On July 31, a woman was fatally mauled by a black bear about 140 miles northwest of Edmonton, Alberta. The bear attacked the 26-year-old around 3 p.m. while she was working in the remote Swan Hills area, which she had accessed by helicopter to plant trees.
"Some effort was put in to try to scare the bear off," Cpl. Troy Savinkoff told CBC News. "And ultimately, the witness was able to secure her and airlift her on their helicopter out of the area to get them to emergency services."
Despite the fast action that got the woman to medical attention at the Swan Hills Airport, she was declared dead on arrival.
Authorities collected DNA samples from the victim’s clothing to aid in identifying the bear. Alberta Fish and Wildlife set up trail cameras and traps in the area within hours of the attack.
According to a press release from Alberta Fish and Wildlife Enforcement, “Officers located three black bears near the site of the incident and submitted DNA to the forensic lab for analysis. On Aug. 2, the analysis confirmed a profile match to one of the bears, an adult female that did not appear to have cubs.”
Officials euthanized the bear in accordance with Alberta’s Black Bear Response Guide, which prioritizes balancing the needs of wildlife with those of the public. “This decision is never made lightly, and when it is made, it is to prevent more attacks by that particular bear,” the AFW release stated.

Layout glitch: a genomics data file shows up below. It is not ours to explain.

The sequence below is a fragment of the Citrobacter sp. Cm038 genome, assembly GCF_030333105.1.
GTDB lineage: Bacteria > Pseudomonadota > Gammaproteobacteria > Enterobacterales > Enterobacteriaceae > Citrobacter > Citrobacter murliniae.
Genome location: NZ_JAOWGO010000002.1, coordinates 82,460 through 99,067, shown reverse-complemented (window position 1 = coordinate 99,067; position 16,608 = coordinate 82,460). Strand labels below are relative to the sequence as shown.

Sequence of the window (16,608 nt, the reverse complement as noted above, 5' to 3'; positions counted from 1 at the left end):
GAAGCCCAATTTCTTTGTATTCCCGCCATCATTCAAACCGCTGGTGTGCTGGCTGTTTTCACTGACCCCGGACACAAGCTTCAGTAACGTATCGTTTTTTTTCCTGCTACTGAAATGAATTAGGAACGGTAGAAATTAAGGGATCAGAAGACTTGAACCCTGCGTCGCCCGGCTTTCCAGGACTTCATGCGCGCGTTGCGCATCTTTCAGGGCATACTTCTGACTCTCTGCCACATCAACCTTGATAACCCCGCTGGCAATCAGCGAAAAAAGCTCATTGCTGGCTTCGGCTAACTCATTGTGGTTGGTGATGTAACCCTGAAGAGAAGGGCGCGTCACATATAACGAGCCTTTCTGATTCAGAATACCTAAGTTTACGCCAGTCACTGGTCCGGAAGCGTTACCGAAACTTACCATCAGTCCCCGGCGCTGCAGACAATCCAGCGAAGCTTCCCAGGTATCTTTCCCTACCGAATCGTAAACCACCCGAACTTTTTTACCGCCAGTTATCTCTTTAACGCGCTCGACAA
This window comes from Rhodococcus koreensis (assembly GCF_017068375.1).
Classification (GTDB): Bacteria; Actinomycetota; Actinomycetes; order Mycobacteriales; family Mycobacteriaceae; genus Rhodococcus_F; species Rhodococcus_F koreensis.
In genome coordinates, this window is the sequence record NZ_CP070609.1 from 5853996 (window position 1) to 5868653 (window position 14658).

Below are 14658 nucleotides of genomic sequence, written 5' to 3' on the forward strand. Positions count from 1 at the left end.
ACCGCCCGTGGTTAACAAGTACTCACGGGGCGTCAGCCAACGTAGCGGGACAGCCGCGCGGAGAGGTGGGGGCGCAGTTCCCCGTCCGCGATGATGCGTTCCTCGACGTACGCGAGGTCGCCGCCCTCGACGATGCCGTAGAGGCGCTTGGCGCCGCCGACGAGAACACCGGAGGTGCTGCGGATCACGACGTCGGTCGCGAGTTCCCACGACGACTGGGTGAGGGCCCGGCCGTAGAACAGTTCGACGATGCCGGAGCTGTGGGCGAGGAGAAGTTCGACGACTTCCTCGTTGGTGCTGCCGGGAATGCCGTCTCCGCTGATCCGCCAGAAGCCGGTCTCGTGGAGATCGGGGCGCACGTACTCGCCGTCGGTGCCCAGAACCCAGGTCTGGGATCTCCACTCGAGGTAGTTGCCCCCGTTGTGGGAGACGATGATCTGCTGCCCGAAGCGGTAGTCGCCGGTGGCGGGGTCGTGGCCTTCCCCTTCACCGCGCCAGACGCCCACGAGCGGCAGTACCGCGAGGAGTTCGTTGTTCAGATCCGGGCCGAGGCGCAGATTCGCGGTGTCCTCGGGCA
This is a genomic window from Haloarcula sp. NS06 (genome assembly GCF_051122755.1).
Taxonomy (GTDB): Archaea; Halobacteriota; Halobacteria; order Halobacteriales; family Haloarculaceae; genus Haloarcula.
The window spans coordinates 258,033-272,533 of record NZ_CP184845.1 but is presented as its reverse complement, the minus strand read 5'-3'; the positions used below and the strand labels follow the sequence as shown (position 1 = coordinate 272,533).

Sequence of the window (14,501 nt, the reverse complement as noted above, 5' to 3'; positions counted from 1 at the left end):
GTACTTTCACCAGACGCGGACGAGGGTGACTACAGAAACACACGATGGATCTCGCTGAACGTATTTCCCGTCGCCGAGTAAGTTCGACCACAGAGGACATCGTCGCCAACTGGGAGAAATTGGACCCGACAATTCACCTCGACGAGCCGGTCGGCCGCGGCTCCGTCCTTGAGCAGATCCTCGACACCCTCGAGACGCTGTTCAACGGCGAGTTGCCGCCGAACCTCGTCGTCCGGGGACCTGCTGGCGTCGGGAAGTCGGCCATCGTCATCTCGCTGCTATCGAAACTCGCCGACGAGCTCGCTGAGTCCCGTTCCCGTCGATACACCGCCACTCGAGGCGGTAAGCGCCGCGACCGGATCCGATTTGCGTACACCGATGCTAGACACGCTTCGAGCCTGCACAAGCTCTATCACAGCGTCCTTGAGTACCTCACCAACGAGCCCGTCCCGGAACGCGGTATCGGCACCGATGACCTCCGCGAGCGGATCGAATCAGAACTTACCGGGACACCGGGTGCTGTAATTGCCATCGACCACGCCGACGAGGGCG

Alberta Fish and Wildlife urges people to refresh themselves on bear safety information before entering predator-populated wildlife areas. “Doing so will help keep everyone safe by avoiding human-wildlife conflict and prevent a similar tragedy from occurring.”
Although black bear attacks that result in mortality are uncommon, they are not unheard of. This is actually the second fatal attack this year, following another incident in Colorado.
The woman’s family did not wish to reveal her identity at this time. MeatEater sends our condolences to those impacted by this tragic incident.
Feature image via Tony Bynum.